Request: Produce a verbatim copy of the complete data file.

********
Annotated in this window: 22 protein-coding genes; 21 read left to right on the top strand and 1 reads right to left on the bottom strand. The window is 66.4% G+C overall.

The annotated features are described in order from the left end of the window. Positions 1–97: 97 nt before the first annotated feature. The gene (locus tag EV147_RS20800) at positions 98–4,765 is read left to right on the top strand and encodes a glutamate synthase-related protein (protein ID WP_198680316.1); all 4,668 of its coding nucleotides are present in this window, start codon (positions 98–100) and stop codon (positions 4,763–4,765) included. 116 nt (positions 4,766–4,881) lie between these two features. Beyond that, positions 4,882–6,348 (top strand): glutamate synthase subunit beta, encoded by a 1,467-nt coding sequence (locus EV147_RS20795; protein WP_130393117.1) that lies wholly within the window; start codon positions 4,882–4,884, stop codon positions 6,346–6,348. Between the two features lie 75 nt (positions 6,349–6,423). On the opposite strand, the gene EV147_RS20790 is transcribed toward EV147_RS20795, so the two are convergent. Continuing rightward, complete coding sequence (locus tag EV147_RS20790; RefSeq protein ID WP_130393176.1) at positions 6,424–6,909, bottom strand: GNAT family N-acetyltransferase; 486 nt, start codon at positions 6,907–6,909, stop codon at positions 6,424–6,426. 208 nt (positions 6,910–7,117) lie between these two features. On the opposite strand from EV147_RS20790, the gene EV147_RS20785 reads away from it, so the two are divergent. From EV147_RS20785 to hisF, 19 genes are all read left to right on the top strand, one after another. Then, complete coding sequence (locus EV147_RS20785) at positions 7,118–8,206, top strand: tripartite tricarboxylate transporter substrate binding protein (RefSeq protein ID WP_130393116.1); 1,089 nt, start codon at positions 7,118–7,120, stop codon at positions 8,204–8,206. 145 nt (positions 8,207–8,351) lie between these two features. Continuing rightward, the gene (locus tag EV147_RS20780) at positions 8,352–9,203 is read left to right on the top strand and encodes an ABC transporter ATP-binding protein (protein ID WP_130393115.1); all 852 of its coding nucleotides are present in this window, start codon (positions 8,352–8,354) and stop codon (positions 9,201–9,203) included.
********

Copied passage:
Annotated in this window: 22 protein-coding genes; 21 read left to right on the top strand and 1 reads right to left on the bottom strand. The window is 66.4% G+C overall.

The annotated features are described in order from the left end of the window. Positions 1–97: 97 nt before the first annotated feature. The gene (locus tag EV147_RS20800) at positions 98–4,765 is read left to right on the top strand and encodes a glutamate synthase-related protein (protein ID WP_198680316.1); all 4,668 of its coding nucleotides are present in this window, start codon (positions 98–100) and stop codon (positions 4,763–4,765) included. 116 nt (positions 4,766–4,881) lie between these two features. Beyond that, positions 4,882–6,348 (top strand): glutamate synthase subunit beta, encoded by a 1,467-nt coding sequence (locus EV147_RS20795; protein WP_130393117.1) that lies wholly within the window; start codon positions 4,882–4,884, stop codon positions 6,346–6,348. Between the two features lie 75 nt (positions 6,349–6,423). On the opposite strand, the gene EV147_RS20790 is transcribed toward EV147_RS20795, so the two are convergent. Continuing rightward, complete coding sequence (locus tag EV147_RS20790; RefSeq protein ID WP_130393176.1) at positions 6,424–6,909, bottom strand: GNAT family N-acetyltransferase; 486 nt, start codon at positions 6,907–6,909, stop codon at positions 6,424–6,426. 208 nt (positions 6,910–7,117) lie between these two features. On the opposite strand from EV147_RS20790, the gene EV147_RS20785 reads away from it, so the two are divergent. From EV147_RS20785 to hisF, 19 genes are all read left to right on the top strand, one after another. Then, complete coding sequence (locus EV147_RS20785) at positions 7,118–8,206, top strand: tripartite tricarboxylate transporter substrate binding protein (RefSeq protein ID WP_130393116.1); 1,089 nt, start codon at positions 7,118–7,120, stop codon at positions 8,204–8,206. 145 nt (positions 8,207–8,351) lie between these two features. Continuing rightward, the gene (locus tag EV147_RS20780) at positions 8,352–9,203 is read left to right on the top strand and encodes an ABC transporter ATP-binding protein (protein ID WP_130393115.1); all 852 of its coding nucleotides are present in this window, start codon (positions 8,352–8,354) and stop codon (positions 9,201–9,203) included.